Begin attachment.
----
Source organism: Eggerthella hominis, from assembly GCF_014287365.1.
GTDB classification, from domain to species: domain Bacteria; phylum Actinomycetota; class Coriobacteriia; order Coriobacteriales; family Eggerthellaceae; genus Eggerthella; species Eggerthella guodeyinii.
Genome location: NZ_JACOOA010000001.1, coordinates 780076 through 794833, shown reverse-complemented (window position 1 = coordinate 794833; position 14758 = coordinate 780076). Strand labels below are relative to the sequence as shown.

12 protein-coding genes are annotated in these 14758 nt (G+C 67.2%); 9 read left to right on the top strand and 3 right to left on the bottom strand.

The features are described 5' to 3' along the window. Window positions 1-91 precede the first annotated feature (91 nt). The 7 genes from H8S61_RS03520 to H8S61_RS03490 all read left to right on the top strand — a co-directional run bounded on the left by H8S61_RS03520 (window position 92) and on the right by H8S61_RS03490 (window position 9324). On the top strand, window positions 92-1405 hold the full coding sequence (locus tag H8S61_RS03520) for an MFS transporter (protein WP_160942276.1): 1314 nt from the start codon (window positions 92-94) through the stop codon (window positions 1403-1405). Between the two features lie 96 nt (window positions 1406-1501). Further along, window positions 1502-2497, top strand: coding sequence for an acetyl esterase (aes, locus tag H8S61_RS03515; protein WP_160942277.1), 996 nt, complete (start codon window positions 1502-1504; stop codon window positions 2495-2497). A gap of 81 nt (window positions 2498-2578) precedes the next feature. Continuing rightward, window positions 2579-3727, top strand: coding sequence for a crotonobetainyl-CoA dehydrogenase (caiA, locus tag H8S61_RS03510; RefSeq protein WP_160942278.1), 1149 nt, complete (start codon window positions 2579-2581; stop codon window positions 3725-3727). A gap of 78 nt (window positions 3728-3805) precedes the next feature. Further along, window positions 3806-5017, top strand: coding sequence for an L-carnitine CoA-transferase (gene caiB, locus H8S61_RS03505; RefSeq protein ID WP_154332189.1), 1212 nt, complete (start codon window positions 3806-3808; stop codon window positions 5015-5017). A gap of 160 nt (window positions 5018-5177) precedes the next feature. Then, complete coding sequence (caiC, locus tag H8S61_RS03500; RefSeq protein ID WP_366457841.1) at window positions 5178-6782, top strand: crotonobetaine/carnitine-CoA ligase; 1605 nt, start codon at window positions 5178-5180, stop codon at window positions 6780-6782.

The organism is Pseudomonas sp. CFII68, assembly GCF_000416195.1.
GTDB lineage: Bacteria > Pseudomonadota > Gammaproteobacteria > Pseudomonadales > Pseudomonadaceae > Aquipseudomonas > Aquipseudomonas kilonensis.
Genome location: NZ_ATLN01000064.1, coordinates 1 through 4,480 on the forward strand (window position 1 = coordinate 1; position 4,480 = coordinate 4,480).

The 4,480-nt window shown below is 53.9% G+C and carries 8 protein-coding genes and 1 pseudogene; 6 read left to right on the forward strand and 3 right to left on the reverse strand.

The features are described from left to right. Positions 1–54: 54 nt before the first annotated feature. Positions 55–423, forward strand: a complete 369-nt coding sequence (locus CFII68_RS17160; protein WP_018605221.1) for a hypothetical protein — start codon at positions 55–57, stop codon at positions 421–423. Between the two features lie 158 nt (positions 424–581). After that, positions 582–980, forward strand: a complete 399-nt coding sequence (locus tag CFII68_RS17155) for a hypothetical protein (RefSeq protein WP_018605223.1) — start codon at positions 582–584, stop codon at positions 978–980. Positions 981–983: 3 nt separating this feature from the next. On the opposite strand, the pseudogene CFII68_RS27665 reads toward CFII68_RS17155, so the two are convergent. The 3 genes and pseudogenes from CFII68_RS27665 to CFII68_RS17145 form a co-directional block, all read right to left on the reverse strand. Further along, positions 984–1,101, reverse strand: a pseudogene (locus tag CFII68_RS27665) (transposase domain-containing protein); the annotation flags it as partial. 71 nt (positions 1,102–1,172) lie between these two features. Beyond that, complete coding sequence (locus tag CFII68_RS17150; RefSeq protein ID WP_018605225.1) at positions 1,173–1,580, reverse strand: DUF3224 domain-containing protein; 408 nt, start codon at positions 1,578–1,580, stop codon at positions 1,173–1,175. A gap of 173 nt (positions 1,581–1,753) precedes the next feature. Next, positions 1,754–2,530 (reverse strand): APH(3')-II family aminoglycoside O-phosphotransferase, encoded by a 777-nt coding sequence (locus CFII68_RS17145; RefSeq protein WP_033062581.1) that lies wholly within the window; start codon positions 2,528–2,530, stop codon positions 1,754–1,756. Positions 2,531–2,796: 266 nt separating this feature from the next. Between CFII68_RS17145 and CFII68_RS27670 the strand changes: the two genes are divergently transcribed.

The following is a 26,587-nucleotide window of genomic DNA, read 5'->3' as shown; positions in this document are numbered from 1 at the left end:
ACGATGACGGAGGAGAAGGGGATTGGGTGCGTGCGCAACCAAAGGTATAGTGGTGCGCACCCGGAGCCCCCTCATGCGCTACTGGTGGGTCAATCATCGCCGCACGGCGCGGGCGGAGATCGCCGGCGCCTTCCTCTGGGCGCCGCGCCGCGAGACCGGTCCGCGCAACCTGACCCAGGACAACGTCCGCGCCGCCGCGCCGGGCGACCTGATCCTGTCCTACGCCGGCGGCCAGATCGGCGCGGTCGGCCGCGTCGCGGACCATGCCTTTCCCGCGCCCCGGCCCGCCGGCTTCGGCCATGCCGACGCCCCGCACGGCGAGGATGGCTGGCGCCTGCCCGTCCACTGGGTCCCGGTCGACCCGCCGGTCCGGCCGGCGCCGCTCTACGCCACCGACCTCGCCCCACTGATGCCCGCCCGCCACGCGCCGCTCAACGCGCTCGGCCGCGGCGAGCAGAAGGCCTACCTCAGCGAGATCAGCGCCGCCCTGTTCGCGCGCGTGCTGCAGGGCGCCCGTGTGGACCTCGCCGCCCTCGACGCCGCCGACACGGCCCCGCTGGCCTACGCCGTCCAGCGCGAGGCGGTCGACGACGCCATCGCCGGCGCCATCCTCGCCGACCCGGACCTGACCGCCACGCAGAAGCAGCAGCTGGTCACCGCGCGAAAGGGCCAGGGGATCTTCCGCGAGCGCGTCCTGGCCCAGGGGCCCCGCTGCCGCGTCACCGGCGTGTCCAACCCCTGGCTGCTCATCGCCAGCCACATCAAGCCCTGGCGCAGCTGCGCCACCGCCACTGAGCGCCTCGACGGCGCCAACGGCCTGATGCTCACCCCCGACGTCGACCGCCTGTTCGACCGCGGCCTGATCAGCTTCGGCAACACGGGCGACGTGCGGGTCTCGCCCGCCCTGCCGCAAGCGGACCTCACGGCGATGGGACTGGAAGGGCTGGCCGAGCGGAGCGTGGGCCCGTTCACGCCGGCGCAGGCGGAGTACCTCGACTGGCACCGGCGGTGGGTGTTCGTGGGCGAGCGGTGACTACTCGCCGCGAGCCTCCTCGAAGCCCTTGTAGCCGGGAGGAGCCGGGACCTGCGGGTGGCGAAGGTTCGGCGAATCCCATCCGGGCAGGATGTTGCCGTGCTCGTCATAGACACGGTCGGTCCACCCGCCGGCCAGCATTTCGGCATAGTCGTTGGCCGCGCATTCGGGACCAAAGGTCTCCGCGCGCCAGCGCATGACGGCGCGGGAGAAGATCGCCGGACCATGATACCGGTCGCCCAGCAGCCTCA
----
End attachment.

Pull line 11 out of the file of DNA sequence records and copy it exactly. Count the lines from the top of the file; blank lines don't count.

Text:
The following is a 26,587-nucleotide window of genomic DNA, read 5'->3' as shown; positions in this document are numbered from 1 at the left end: